Technology can change in the blink of an eye. It seems as though as soon as a service or device gets popular with the masses, a better or faster one is introduced. However, it may be safe to say that the overall technological developments in social media and Internet are here to stay.
Unfortunately, the laws governing certain behaviors in regards to digital information and access have yet to catch up with technology. In many cases, cyber crime laws are developed only after a particular issue or practice has become something of a national phenomenon. For example, many states have yet to adopt and clearly define laws that address the trend being called "revenge porn."
Sources have been reporting on revenge porn for quite some time. Essentially, it involves one person uploading an explicit photograph of someone -- typically an ex -- to sites like Facebook or public websites without his or her permission in an attempt to humiliate or embarrass that person.
What might have started as a misguided prank or morally questionable decision quickly grew into trend with serious legal implications. However, laws that define the line between legal and illegal behaviors and what the penalties for a crime are have yet to be passed in every state, including Minnesota. This can create some serious confusion for people accused of engaging in revenge porn.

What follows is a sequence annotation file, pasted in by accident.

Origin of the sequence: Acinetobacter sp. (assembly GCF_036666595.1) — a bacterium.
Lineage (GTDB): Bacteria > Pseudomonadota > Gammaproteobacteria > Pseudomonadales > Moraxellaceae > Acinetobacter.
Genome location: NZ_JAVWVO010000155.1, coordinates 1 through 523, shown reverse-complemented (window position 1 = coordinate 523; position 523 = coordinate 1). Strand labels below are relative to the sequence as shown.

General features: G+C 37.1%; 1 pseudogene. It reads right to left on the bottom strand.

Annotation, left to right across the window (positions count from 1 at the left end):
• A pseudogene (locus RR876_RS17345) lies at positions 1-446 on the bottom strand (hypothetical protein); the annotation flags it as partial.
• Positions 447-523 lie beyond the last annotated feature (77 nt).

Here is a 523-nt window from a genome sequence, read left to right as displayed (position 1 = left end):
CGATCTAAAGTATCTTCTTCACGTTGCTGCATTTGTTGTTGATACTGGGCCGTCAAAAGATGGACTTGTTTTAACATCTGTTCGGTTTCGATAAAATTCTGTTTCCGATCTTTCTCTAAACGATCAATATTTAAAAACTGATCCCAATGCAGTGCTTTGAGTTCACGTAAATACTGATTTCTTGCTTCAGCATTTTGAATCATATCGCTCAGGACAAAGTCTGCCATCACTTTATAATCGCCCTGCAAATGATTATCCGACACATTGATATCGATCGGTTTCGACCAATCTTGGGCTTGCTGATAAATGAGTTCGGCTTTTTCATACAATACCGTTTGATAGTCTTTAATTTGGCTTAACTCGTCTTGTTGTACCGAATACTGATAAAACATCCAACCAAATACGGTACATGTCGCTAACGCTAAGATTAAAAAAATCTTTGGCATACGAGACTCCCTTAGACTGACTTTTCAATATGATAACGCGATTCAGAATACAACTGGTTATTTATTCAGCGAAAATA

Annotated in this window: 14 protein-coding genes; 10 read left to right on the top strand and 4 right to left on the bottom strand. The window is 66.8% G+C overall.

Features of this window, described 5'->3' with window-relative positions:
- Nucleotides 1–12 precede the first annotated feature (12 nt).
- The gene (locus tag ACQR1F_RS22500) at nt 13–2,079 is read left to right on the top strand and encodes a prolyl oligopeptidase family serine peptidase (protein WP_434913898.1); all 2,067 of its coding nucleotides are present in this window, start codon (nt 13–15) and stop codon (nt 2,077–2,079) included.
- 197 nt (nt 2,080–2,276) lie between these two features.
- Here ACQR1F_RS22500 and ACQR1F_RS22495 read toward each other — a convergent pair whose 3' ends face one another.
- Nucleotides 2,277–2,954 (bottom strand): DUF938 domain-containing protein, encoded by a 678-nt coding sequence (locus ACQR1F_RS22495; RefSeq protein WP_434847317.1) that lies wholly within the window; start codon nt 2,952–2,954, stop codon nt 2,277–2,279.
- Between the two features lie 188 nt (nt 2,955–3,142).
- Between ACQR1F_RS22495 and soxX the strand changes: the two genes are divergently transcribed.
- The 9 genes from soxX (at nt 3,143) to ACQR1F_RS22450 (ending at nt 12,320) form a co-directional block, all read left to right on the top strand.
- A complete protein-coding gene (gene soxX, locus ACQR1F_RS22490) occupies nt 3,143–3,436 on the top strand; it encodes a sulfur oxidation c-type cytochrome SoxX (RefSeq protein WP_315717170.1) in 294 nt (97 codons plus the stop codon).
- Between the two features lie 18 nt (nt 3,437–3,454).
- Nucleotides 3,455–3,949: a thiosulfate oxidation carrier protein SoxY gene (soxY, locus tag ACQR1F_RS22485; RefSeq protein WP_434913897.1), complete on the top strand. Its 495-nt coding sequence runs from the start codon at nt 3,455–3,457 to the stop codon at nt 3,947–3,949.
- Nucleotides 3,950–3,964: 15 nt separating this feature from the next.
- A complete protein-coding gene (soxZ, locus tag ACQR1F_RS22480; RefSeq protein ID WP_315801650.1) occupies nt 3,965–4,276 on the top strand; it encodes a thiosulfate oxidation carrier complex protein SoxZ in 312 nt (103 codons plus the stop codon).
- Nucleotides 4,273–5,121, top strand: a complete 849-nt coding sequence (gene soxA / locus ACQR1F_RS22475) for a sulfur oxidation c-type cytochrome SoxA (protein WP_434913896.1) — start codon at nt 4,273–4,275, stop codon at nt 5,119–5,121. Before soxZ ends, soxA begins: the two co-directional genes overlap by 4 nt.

But one woman in another state with laws that do criminalize the act of posting explicit pictures of someone online without consent recently was one of the first people charged with the offense. She is facing serious penalties if she is convicted, and cases like hers could set a precedent for other claims in different states.
Because of the confusion surrounding certain Internet behaviors and the inconsistent laws that govern them, people can find themselves in a serious situation without fully understanding why. Facing charges related to Internet crime can be very complicated, and there can be considerable challenges when it comes to interpreting and scrutinizing the letter of the law. People in this situation would be wise to consult an attorney who can provide critical support and guidance and help them understand their rights and legal options.
Source: The Huffington Post, "Now Women Are Getting Arrested For Revenge Porn," Gerry Smith, Oct. 21, 2014